Commendations for Mayor Bensouda: on track Against Corruption
The decision of Mayor Bensouda to suspend his CEO and Director of Finance and report them to police for investigations for corruption has been recognized by anti-corruption campaigners to be the most effective means in combating corruption.
To fight corruption, it must be taken up at the highest level by bringing top officials to book. When senior officials are confronted, it sends an unambiguous message that there are no more sacred cows! Hence the decision by the Mayor is indeed in the right direction. It is a pragmatic deterrent.
One American CSO defined corruption as thus: “Corruption is the abuse of office for personal gain, and it takes many forms. It’s the politician taking a bribe before awarding a building contract to the briber. It’s the city council member paying for his family vacation with public funds. It’s the official demanding bribes from citizens in exchange for access to clean water.”
In this definition, we can clearly see this KMC saga in it, in full. In fact, the Late Kofi Annan, former UN Secretary-General, once said that “Corruption is a curse and an attack on the foundations of any civilized society. It undermines morality, democracy, good governance, and the rule of law. It swallows resources needed for development. And it is an affront to people who bring high ethical standards to their work and dealings with their fellow human beings and who expect the same in return, in the time-honored tradition of “do unto others. Therefore, corruption is evil and insidious and must be opposed at every turn.”
The only reason the Gambia is so poor with citizens deprived of the most basic social services and necessary public infrastructure is simply and squarely due to corruption in the Government. When a government is corrupt, society becomes corrupt as citizens are forced to bribe to access basic services they have already paid for with their taxes. To tell the truth, corruption is an epidemic in the Gambia, thanks to the Government!
Corruption has thrived in this country because the governments we have had since Independence are not interested in transparency and accountability. Corruption cannot be fought and defeated when there is no transparency and laws are not enforced to ensure accountability. The Gambia does not lack good laws to combat corruption. It lacks the political will to fully enforce those laws to prevent, detect and prosecute perpetrators. It is for this reason that Mayor Bensouda needs commendation and encouragement for showing that political will! Now, let us call the President, NAMs, Mayors, Chairpersons, and Councillors to emulate him.
In fact, Kofi Annan said it best when he noted that if corruption is a disease, transparency is a central part of its treatment. The President of the World Bank Jim Yong Kim buttressed this point even better by saying that only radical and greater transparency should drive the prevention and uncovering of corruption.
In the world of human rights, the greatest threat is corruption. Every human right violation there is, at the core of it lies corruption. Perpetrators violate rights simply because they want to unduly access resources, illegally maintain power, enjoy privileges, or cover up their excesses. Hence to ensure access and control and hide, perpetrators such as public officials bend laws and inflict pain on individuals to silence and exterminate anyone who would serve as an obstacle to their diabolical objective.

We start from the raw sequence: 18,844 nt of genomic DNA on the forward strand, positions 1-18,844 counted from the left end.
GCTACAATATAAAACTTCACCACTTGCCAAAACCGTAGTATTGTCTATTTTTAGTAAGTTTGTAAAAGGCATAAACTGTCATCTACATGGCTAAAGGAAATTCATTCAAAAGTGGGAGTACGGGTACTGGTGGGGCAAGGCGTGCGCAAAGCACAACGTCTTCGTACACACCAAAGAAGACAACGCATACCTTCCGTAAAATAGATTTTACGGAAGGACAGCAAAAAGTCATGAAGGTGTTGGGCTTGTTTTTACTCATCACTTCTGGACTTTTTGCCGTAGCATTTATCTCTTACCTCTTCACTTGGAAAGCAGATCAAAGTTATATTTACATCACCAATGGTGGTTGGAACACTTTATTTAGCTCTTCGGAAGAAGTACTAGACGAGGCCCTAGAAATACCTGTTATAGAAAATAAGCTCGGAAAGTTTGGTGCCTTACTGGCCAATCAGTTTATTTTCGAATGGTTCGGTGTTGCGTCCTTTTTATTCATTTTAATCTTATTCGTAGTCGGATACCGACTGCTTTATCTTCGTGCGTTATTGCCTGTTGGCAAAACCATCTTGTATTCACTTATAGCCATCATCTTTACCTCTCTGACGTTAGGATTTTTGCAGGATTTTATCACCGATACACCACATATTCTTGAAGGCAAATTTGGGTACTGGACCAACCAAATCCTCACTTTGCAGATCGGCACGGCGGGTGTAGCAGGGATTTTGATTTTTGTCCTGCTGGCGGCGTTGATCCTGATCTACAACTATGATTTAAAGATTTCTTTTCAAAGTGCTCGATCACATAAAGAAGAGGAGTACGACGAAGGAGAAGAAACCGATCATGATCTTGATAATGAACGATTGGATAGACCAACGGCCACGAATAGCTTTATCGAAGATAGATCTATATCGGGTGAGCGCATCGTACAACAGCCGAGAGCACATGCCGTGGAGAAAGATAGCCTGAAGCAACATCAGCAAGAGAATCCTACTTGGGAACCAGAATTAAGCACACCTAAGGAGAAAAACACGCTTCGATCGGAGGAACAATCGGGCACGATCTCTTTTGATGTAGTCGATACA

This is why, while we commend the Mayor, it is necessary we also urge him to go further to review the bylaws of KMC to ensure that there is radical and greater transparency and then enforce those bylaws. To be transparent means he should also bring in the use of technology in the work of the Council to make financial management more effective, open, and accessible to all stakeholders, especially citizens.
In fact, the Local Government Finance and Audit Act stipulated that the budget estimates of Area Councils should be pasted in every ward for public scrutiny. But how many times do citizens see the budget of the municipalities and area councils? To ensure effective transparency and accountability and combat corruption, area councils must pursue participatory budgeting processes to bring citizens into the budget-making process. The truth is there is so much corruption in the local councils, and this is precisely why they are largely unable to address the basic needs of residents. This must stop.
Talking about laws, it is important to highlight the passing of the Access to Information Bill 2021 on the first day of this month. I hope the President will assent to it by July 30, marking the 30-day limit required by the Constitution for him to do so. This is one of the best laws to create radical and greater transparency hence bring about accountability. This is why such laws are also called sunshine laws because sunshine is the best disinfectant.
While we commend the Mayor for this remarkable and necessary action, one wonders why Pres. Adama Barrow has never prosecuted any senior public official in his Government for corruption for almost five years in office. It is an open secret that his Government is notorious for corruption exposed countless times by his own Government and by the media and citizens. In fact, some of these cases are now before the National Assembly Petitions Committee. Yet Pres. Barrow has never found it necessary to bring anyone to book. Why? Clearly, the President is protecting corruption and its perpetrators, for which the National Assembly also has a duty to act against that.
For The Gambia Our Homeland